I was talking about writing. But sometimes coincidence packs a hell of a punch. I fired up my podcasts app yesterday and saw that Jocko Willink, decorated Navy Seal, was guest hosting The Tim Ferriss show.

The topic? Discipline.

He has a new book out called Discipline Equals Freedom: Field Manual. One section talks about the “psychological win over the enemy” that a person gains from waking up early, which leads him to the topic of discipline.

This is what he says…

“Now, some scientists have claimed that discipline dissipates the more it is used—that willpower is a finite resource that is reduced every time it is used during the day.

This is wrong. That does not happen.

To the contrary, I believe, and studies have shown, that discipline and willpower do not go down as they are called into action—they actually get stronger.”

Could it be that discipline and creativity are the same that way? They get stronger, better, smarter, the more you use them? The more you work at it?

This makes sense to me. Creativity, especially regular writing output over a long period of time, certainly requires discipline. It can be hard. It calls up fear. It demands sacrifice. Creativity and discipline are the same that way.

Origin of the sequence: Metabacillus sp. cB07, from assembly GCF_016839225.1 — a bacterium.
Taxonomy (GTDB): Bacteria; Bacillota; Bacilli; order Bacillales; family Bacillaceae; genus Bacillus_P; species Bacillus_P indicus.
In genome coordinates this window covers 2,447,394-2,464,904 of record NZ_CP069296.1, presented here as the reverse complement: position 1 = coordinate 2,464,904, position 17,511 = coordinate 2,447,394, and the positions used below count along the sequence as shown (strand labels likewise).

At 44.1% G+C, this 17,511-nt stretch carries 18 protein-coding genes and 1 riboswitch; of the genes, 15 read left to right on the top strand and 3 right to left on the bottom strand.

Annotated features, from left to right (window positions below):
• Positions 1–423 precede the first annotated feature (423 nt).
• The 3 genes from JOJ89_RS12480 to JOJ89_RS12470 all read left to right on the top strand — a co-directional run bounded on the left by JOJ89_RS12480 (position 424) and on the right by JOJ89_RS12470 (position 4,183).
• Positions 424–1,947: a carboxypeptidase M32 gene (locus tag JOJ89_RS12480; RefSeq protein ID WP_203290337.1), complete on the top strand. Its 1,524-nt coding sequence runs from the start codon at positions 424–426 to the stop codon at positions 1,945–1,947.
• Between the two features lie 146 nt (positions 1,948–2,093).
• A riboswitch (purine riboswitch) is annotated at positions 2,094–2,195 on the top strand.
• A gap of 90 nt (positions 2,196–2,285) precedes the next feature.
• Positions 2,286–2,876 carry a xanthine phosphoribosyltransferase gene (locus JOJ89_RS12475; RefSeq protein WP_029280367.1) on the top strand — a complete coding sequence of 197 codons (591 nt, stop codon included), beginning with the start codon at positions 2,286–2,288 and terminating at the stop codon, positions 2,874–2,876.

Willink goes on for a while about this. Then he warns the reader away from the downside…

“Unfortunately, the opposite is also true. Once you step off the path [of discipline], you tend to stray far. When you don’t prepare what you need to do the ne

xt day, when you sleep in and then skip your workout and you don’t start attacking the tasks you have—because you didn’t write them down the night before—that is when you make bad decisions. That is when your will and discipline fail. You figure you might as well have that donut for breakfast and once you have done that, might as well put down four or five pieces of pizza for lunch. It doesn’t matter anymore—you’re off the path and that is a disaster. Your will didn’t break—it never showed up in the first place.